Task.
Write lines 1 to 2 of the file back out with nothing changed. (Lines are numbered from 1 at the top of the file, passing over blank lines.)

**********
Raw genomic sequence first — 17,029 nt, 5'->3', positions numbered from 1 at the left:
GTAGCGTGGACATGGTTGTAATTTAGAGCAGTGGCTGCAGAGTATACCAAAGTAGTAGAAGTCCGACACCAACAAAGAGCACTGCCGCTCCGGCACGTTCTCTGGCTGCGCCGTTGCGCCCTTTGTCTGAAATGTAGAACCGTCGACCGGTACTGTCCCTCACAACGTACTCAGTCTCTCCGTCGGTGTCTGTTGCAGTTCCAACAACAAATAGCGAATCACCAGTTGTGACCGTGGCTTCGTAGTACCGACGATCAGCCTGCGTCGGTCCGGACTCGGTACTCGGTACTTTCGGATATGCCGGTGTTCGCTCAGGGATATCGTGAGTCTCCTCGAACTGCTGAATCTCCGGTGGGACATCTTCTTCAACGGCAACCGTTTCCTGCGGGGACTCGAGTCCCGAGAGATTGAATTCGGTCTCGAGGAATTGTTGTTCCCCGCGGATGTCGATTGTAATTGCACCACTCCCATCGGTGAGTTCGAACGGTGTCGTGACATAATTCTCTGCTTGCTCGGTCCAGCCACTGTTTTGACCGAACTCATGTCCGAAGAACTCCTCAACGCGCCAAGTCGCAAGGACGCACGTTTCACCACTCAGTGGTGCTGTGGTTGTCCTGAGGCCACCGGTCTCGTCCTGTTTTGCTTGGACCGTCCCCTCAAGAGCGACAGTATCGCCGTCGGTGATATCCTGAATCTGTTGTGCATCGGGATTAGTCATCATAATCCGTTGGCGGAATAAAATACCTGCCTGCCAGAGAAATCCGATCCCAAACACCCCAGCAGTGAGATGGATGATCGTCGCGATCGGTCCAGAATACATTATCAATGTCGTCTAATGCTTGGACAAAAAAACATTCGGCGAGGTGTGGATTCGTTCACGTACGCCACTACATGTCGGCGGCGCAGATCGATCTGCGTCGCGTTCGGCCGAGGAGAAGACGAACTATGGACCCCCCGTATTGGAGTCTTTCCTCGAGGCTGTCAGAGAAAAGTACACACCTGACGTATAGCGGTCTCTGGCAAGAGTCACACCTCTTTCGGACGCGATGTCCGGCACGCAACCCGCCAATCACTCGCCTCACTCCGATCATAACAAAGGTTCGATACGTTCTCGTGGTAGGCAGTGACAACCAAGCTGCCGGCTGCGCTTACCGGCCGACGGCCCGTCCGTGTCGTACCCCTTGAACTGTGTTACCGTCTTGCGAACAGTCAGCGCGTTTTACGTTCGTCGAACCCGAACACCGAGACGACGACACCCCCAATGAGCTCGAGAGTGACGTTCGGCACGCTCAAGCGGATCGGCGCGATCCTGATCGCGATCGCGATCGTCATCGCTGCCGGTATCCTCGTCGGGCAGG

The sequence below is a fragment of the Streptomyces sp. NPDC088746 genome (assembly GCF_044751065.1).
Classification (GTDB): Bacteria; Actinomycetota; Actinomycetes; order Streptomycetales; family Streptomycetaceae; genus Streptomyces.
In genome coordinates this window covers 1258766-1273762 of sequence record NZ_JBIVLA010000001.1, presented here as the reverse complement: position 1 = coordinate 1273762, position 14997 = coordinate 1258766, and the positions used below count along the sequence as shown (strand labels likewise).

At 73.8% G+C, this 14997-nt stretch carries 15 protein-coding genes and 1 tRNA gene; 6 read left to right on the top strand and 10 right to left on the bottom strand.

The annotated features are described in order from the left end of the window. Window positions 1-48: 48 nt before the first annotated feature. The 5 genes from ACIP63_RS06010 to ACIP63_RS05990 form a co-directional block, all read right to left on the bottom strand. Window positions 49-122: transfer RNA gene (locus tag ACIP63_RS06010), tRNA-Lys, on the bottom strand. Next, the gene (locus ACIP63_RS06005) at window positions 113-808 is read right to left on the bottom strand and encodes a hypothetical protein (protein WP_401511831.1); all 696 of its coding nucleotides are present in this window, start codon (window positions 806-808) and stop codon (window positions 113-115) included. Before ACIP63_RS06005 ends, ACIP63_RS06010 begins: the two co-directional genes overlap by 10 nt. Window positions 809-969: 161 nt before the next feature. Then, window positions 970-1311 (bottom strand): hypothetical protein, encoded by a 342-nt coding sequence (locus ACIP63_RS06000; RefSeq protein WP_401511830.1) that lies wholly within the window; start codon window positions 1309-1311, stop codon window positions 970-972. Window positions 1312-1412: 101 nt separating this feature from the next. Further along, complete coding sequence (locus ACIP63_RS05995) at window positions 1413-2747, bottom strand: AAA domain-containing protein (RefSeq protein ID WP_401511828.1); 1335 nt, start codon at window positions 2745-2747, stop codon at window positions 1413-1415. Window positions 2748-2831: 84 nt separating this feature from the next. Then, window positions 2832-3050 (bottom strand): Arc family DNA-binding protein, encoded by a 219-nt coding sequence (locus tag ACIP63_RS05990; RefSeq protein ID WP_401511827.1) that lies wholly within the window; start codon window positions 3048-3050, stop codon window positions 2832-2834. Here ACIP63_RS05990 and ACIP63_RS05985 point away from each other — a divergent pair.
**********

Raw genomic sequence first — 17,029 nt, 5'->3', positions numbered from 1 at the left:
GTAGCGTGGACATGGTTGTAATTTAGAGCAGTGGCTGCAGAGTATACCAAAGTAGTAGAAGTCCGACACCAACAAAGAGCACTGCCGCTCCGGCACGTTCTCTGGCTGCGCCGTTGCGCCCTTTGTCTGAAATGTAGAACCGTCGACCGGTACTGTCCCTCACAACGTACTCAGTCTCTCCGTCGGTGTCTGTTGCAGTTCCAACAACAAATAGCGAATCACCAGTTGTGACCGTGGCTTCGTAGTACCGACGATCAGCCTGCGTCGGTCCGGACTCGGTACTCGGTACTTTCGGATATGCCGGTGTTCGCTCAGGGATATCGTGAGTCTCCTCGAACTGCTGAATCTCCGGTGGGACATCTTCTTCAACGGCAACCGTTTCCTGCGGGGACTCGAGTCCCGAGAGATTGAATTCGGTCTCGAGGAATTGTTGTTCCCCGCGGATGTCGATTGTAATTGCACCACTCCCATCGGTGAGTTCGAACGGTGTCGTGACATAATTCTCTGCTTGCTCGGTCCAGCCACTGTTTTGACCGAACTCATGTCCGAAGAACTCCTCAACGCGCCAAGTCGCAAGGACGCACGTTTCACCACTCAGTGGTGCTGTGGTTGTCCTGAGGCCACCGGTCTCGTCCTGTTTTGCTTGGACCGTCCCCTCAAGAGCGACAGTATCGCCGTCGGTGATATCCTGAATCTGTTGTGCATCGGGATTAGTCATCATAATCCGTTGGCGGAATAAAATACCTGCCTGCCAGAGAAATCCGATCCCAAACACCCCAGCAGTGAGATGGATGATCGTCGCGATCGGTCCAGAATACATTATCAATGTCGTCTAATGCTTGGACAAAAAAACATTCGGCGAGGTGTGGATTCGTTCACGTACGCCACTACATGTCGGCGGCGCAGATCGATCTGCGTCGCGTTCGGCCGAGGAGAAGACGAACTATGGACCCCCCGTATTGGAGTCTTTCCTCGAGGCTGTCAGAGAAAAGTACACACCTGACGTATAGCGGTCTCTGGCAAGAGTCACACCTCTTTCGGACGCGATGTCCGGCACGCAACCCGCCAATCACTCGCCTCACTCCGATCATAACAAAGGTTCGATACGTTCTCGTGGTAGGCAGTGACAACCAAGCTGCCGGCTGCGCTTACCGGCCGACGGCCCGTCCGTGTCGTACCCCTTGAACTGTGTTACCGTCTTGCGAACAGTCAGCGCGTTTTACGTTCGTCGAACCCGAACACCGAGACGACGACACCCCCAATGAGCTCGAGAGTGACGTTCGGCACGCTCAAGCGGATCGGCGCGATCCTGATCGCGATCGCGATCGTCATCGCTGCCGGTATCCTCGTCGGGCAGG